I am new to this website and I love it because I have found that my BGN has been finding people who understand. My husband and I had three children together, 2 girls and a boy. We lost our oldest daughter in 2013, she had a battle with an eating disorder that she eventually lost. I didn’t know how to process, so I didn’t. I was a mess until a friend suggested that I join a grief support group, and there I found others who totally got how I felt. They became such close friends. I hurt for them, they hurt for me. This was 2018. I decided after to train to help facilitate in that group. I did this and now I help. I can pour my heart into hearing the others, that’s what we really need, to be heard and validated. On June 21, 2020, our youngest daughter was killed in a motorcycle accident. I’m back in my group, but clearly I can’t help for a while. What I had learned in that group has helped me this time through, although I think I hurt more. I would sincerely encourage all of you to find a group. You will find others who understand and just being with them will help you get through your loss. Just Google search, most are online because of the pandemic. XOXOXO

      • Heidi  October 12, 2020 at 5:46 pm

        Debbie, I just felt compelled to say that I’m so sorry for your losses. I cannot imagine bearing up under that kind of grief. I’m glad you have your group.

  33. Toni Cicillini-Repoza  July 17, 2020 at 8:16 pm Reply

    My husband passed away evidently it was a drug overdose it was March13,2020 4 days after my 42nd Birthday I will never want to celebrate another Birthday again every Friday I get knots in my stomach. I don’t take responsibility for his passing I take responsibility for the enabling and not being stern. I loved my husband my partner my best friend. He’s gone I try hard to keep him alive but,it’s not easy. I know he’s gone I am mourning,grieving& a combination of mixed feelings I can’t replace him. I hope he understands what he’s done was wrong and I am hurt but I am doing all things I shouldn’t have too. The Blame,Shame,All the above.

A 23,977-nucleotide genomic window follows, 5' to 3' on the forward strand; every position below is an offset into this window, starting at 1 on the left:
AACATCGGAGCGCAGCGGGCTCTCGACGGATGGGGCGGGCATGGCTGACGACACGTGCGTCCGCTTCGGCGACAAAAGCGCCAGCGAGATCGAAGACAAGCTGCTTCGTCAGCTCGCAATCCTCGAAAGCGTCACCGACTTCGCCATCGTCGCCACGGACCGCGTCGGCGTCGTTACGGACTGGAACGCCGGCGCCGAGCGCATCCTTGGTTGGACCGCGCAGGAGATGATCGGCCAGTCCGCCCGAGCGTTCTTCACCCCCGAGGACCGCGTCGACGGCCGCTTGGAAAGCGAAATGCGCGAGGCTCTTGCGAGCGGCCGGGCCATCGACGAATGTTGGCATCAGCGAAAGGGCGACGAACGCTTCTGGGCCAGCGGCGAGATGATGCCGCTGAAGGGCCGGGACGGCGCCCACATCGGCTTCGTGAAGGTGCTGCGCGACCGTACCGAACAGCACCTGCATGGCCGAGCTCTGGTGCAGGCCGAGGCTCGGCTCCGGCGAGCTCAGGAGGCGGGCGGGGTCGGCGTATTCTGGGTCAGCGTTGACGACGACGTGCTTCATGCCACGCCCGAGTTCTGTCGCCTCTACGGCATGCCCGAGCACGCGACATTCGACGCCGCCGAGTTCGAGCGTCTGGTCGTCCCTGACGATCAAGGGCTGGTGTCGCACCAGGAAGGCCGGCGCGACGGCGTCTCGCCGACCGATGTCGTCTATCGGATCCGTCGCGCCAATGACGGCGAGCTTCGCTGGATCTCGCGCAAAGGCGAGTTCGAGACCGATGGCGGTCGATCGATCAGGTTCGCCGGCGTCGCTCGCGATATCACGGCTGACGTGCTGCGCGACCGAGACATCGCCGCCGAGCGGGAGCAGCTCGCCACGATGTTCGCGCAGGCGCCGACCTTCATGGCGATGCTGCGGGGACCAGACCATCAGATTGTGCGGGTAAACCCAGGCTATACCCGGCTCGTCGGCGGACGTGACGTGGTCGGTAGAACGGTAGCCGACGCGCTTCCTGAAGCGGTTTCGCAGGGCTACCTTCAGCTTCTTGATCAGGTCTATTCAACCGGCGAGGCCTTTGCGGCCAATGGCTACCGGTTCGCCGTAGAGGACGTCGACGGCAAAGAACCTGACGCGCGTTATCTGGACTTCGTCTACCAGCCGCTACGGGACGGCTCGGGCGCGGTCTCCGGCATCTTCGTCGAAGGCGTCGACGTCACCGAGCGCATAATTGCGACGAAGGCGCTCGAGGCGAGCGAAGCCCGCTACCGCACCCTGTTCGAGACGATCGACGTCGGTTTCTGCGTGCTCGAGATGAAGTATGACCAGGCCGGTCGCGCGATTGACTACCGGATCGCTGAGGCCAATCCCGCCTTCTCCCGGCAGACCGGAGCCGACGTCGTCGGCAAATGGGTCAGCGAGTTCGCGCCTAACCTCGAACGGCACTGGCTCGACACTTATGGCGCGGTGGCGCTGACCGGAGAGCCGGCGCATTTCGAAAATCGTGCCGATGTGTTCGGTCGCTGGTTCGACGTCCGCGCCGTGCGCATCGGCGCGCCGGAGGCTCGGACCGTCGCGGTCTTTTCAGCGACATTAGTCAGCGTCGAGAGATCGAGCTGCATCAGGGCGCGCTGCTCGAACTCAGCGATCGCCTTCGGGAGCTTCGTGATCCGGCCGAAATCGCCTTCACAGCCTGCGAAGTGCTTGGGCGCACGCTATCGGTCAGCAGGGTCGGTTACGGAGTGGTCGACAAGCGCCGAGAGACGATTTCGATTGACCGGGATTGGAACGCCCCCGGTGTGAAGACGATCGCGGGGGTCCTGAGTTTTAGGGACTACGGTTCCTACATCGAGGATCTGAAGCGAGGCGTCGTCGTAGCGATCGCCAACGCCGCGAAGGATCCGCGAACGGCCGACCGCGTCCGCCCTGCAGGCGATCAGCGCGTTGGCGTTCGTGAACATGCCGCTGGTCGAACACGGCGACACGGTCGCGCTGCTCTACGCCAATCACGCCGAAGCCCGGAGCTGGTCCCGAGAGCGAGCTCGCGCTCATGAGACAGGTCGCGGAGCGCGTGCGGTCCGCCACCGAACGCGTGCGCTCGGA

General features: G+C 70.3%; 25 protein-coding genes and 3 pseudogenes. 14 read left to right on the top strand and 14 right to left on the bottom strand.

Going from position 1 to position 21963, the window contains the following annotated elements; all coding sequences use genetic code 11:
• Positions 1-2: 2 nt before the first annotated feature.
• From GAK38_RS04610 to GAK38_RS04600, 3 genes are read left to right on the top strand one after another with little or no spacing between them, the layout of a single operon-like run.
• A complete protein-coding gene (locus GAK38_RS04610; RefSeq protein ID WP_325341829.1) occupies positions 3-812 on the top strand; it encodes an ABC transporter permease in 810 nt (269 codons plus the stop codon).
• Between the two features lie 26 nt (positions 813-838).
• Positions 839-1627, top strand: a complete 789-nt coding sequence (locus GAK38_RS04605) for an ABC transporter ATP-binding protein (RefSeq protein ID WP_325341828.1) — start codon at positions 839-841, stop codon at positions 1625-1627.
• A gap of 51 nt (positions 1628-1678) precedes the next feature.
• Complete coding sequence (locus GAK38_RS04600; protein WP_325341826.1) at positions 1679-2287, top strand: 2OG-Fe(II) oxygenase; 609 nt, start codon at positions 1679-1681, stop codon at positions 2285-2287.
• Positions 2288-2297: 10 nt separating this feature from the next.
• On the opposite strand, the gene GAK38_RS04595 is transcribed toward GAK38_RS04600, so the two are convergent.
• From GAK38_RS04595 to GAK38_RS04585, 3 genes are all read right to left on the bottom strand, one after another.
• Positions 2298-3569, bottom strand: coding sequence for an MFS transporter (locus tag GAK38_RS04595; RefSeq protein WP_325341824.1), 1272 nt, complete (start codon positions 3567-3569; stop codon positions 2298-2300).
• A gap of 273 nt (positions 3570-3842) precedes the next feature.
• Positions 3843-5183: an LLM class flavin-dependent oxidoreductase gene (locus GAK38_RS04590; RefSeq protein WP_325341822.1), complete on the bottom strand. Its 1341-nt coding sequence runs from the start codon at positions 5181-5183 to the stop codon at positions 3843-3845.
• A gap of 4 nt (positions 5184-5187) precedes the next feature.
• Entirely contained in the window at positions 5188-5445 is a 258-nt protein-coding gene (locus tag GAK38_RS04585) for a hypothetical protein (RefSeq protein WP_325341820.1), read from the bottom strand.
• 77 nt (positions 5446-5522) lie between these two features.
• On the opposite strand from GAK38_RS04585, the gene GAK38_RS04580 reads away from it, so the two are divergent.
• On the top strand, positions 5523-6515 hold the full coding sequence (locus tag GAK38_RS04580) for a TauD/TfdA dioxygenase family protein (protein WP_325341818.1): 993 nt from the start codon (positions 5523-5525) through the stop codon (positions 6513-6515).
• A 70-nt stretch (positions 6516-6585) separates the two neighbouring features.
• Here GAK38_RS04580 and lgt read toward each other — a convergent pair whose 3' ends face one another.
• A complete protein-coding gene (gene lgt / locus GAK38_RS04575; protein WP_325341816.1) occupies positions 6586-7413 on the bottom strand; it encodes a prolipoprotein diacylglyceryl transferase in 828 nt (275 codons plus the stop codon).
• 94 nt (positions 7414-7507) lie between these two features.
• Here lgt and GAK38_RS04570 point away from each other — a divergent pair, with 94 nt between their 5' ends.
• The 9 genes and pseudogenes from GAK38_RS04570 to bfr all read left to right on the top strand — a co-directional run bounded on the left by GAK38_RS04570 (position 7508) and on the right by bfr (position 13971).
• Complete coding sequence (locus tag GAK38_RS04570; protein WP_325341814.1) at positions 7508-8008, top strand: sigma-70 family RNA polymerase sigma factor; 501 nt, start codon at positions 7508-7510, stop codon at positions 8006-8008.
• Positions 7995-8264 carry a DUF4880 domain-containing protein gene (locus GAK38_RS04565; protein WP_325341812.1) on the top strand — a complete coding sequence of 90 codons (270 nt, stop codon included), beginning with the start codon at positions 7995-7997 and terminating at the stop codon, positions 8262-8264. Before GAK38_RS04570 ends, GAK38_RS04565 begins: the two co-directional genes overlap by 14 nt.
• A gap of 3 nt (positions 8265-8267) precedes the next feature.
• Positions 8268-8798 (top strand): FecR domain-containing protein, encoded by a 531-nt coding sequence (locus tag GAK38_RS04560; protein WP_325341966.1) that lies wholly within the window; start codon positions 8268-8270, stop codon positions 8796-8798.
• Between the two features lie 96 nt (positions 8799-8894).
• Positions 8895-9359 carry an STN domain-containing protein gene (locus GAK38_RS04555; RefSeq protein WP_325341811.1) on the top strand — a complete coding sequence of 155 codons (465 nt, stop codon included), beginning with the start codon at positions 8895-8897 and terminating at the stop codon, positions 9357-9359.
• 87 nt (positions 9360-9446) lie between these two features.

I apologize God Bless

    • Lois Reborne  July 20, 2020 at 2:09 am Reply

      dear Toni, No need to apologize here for any of your feelings. What’s happened to you is sad and horrible and tragic. Be gentle with your self – I know, one more thing you have to do by your self. Sending you comfort and light at the end of this tunnel.

      • Heidi  October 12, 2020 at 5:43 pm

        Lois, I appreciate your remark: “Be gentle with yourself — I know, one more thing you have to do by yourself.” Thank you for putting into words part of what’s so exhausting and frustrating about that aspect of the grief process. Great, one more thing I have to do by myself! Thank you. The words help.

    • Grace Mathis  July 20, 2020 at 12:15 pm Reply

      Stand strong – we all have regrets …. so many unreasonable. Some times we can’t help those around us. Those we love the most. My husband was sick for 6 months without symptoms except being more tired. Not unusual as we were in our 70’s – doing all our own maintenance AND raising 2 teens. I know I couldn’t know but I sometimes get angry at myself for not knowing he was sick. And his worse day in the hospital was Mother’s Day & my 70th birthday …. so I understand that too.
      Be gentle to your self.